The Strategy of Jack Ma
How does Jack Ma compare to other Chinese businessmen?
Jack Ma is quite different from other ultra-rich Chinese entrepreneurs. He does not come from a rich or high-class family, but is one of the self-made millionaire entrepreneurs that emerged when China’s communist market opened up. His business practices are based on the strategy of creating trust rather then selling services. Unlike the stereotypical CEO, Ma has always been a bit of an outsider; people did not take him seriously until he hit a breakthrough with his big ideas. But the high-level employees at Alibaba resemble him—a group of alternative people who have demonstrated a great deal of loyalty to his ideology and leadership.
Is there a relation between Jack Ma’s commitment to technological progress (even sacrificing short-term financial profit to achieve that) and the Maoist pursuit of social progress through communism (even justifying violence and destruction)?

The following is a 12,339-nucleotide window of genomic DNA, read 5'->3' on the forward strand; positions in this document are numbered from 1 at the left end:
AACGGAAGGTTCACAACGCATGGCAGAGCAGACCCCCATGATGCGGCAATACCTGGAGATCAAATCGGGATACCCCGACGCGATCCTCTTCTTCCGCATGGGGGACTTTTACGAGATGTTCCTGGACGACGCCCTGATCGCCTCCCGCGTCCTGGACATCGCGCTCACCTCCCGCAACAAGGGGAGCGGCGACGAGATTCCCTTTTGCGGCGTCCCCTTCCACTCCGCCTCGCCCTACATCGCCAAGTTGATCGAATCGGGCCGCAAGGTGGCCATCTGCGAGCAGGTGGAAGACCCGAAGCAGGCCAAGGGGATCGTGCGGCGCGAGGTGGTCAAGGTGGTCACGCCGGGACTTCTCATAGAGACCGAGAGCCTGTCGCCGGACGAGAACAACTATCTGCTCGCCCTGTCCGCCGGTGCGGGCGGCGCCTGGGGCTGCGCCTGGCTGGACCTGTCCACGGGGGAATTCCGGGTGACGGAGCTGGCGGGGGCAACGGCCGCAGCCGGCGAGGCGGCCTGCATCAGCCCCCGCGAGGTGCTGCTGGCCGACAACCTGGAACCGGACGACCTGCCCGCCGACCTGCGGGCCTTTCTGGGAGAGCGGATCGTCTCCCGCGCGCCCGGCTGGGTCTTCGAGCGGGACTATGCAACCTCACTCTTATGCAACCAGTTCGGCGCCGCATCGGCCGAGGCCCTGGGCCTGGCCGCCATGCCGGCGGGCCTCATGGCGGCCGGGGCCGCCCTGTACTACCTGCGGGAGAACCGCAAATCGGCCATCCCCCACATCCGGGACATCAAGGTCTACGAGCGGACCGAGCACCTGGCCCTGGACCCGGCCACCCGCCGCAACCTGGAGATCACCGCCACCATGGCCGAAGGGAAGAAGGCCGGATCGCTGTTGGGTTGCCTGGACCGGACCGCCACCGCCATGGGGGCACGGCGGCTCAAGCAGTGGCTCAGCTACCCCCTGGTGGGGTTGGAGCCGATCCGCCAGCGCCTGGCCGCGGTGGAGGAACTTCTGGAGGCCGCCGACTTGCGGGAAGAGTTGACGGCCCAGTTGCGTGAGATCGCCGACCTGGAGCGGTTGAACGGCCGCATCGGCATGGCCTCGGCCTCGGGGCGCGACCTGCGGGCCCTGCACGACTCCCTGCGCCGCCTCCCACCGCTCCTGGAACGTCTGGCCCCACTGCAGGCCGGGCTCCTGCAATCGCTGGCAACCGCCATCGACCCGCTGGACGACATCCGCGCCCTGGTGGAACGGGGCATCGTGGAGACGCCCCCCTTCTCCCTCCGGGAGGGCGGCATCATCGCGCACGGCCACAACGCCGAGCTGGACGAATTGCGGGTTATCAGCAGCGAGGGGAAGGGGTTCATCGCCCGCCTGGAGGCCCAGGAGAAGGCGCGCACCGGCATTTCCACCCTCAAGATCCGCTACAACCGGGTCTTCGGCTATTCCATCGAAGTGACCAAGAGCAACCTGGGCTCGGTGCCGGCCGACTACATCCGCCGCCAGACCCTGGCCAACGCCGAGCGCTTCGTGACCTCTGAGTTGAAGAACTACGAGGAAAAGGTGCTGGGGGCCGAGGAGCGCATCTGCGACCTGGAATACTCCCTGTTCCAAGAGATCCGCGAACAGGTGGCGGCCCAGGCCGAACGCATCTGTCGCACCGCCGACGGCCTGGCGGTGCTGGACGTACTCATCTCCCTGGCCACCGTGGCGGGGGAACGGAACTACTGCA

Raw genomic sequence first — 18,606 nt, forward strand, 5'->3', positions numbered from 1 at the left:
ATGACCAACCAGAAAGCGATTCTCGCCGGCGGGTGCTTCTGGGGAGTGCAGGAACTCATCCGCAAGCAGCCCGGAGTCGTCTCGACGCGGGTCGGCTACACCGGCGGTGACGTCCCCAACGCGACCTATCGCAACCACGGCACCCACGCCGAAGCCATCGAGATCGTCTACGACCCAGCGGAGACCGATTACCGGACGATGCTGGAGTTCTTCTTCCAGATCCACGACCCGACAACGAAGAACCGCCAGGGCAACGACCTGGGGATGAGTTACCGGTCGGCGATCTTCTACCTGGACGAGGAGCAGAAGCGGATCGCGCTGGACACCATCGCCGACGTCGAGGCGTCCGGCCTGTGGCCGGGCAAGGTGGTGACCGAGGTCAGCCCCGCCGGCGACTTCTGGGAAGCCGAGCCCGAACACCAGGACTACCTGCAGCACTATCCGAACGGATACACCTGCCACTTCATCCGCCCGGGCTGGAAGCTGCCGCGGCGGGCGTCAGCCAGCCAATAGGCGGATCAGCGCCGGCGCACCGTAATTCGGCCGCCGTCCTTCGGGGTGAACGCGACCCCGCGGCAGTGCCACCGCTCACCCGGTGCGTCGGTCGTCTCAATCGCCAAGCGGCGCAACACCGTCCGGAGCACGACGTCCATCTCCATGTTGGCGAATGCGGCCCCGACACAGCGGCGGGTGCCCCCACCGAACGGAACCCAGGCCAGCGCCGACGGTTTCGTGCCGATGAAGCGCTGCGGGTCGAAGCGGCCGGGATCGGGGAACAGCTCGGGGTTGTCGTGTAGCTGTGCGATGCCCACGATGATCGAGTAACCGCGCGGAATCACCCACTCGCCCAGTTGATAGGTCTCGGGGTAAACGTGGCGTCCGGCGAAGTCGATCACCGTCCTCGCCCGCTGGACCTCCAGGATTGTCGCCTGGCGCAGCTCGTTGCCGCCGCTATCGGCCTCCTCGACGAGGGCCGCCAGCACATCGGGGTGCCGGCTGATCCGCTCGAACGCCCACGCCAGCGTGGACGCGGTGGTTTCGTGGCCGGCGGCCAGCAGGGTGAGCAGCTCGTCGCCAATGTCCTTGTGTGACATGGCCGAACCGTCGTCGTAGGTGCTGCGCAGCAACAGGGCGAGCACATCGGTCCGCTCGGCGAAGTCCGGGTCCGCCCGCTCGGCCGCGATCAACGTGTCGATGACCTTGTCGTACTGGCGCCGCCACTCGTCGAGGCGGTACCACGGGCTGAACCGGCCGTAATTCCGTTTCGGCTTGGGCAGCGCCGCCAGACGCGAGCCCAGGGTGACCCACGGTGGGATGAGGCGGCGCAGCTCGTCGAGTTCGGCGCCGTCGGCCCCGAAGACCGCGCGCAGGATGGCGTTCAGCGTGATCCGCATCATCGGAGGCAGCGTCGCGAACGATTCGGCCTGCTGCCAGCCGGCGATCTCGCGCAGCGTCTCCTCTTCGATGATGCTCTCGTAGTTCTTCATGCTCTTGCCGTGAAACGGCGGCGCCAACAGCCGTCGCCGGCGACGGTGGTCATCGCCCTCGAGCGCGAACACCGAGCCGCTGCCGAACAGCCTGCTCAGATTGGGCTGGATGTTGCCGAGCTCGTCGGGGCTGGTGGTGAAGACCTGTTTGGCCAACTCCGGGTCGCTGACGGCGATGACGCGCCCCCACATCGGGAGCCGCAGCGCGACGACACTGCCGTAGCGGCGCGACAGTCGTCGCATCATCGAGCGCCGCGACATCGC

By considering multiple perspectives—not only those of Jack Ma but also those of Alibaba’s public as well as the individuals who comprise its massive user base—it becomes difficult to achieve a unified or balanced perspective. In general, what these ideologies have in common is an emphasis on a limited number of aspects at the expense of the wider perspective, which ultimately leads these ideologies to create long-term inequalities. For example, Ma specifically targets sexism and encourages women to become entrepreneurs through Alibaba, but his vision of all-encompassing e-commerce poses a significant threat to the protection of humane working conditions, work-life balances, and family cohesion. This vision only grants women equality in the sense that it pushes them towards constant work and productivity.